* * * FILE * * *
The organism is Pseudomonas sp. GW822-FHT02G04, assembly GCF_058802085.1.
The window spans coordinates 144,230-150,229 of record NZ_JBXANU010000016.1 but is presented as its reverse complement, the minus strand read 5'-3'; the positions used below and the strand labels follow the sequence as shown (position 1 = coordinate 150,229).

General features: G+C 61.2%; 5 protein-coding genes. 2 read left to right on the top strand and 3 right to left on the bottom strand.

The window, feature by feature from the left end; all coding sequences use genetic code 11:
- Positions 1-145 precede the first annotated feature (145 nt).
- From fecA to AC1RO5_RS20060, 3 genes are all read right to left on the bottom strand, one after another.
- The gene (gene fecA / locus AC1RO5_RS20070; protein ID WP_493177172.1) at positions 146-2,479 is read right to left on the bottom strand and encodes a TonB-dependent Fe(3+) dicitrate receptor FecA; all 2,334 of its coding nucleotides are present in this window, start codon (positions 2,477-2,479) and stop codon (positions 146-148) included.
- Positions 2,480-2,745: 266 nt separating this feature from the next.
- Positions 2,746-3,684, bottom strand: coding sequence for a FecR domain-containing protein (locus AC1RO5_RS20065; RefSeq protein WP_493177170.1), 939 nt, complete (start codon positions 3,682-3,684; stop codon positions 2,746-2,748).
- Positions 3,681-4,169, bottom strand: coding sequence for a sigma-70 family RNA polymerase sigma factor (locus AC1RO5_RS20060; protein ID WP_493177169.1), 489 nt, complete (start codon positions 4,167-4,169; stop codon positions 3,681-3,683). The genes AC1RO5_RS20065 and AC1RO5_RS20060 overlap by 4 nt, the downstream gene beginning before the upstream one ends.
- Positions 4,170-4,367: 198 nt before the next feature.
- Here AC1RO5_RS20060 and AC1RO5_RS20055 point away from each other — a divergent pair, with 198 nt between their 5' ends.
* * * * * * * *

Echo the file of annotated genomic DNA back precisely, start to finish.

The organism is Pseudomonas sp. GW822-FHT02G04, assembly GCF_058802085.1.
The window spans coordinates 144,230-150,229 of record NZ_JBXANU010000016.1 but is presented as its reverse complement, the minus strand read 5'-3'; the positions used below and the strand labels follow the sequence as shown (position 1 = coordinate 150,229).

General features: G+C 61.2%; 5 protein-coding genes. 2 read left to right on the top strand and 3 right to left on the bottom strand.

The window, feature by feature from the left end; all coding sequences use genetic code 11:
- Positions 1-145 precede the first annotated feature (145 nt).
- From fecA to AC1RO5_RS20060, 3 genes are all read right to left on the bottom strand, one after another.
- The gene (gene fecA / locus AC1RO5_RS20070; protein ID WP_493177172.1) at positions 146-2,479 is read right to left on the bottom strand and encodes a TonB-dependent Fe(3+) dicitrate receptor FecA; all 2,334 of its coding nucleotides are present in this window, start codon (positions 2,477-2,479) and stop codon (positions 146-148) included.
- Positions 2,480-2,745: 266 nt separating this feature from the next.
- Positions 2,746-3,684, bottom strand: coding sequence for a FecR domain-containing protein (locus AC1RO5_RS20065; RefSeq protein WP_493177170.1), 939 nt, complete (start codon positions 3,682-3,684; stop codon positions 2,746-2,748).
- Positions 3,681-4,169, bottom strand: coding sequence for a sigma-70 family RNA polymerase sigma factor (locus AC1RO5_RS20060; protein ID WP_493177169.1), 489 nt, complete (start codon positions 4,167-4,169; stop codon positions 3,681-3,683). The genes AC1RO5_RS20065 and AC1RO5_RS20060 overlap by 4 nt, the downstream gene beginning before the upstream one ends.
- Positions 4,170-4,367: 198 nt before the next feature.
- Here AC1RO5_RS20060 and AC1RO5_RS20055 point away from each other — a divergent pair, with 198 nt between their 5' ends.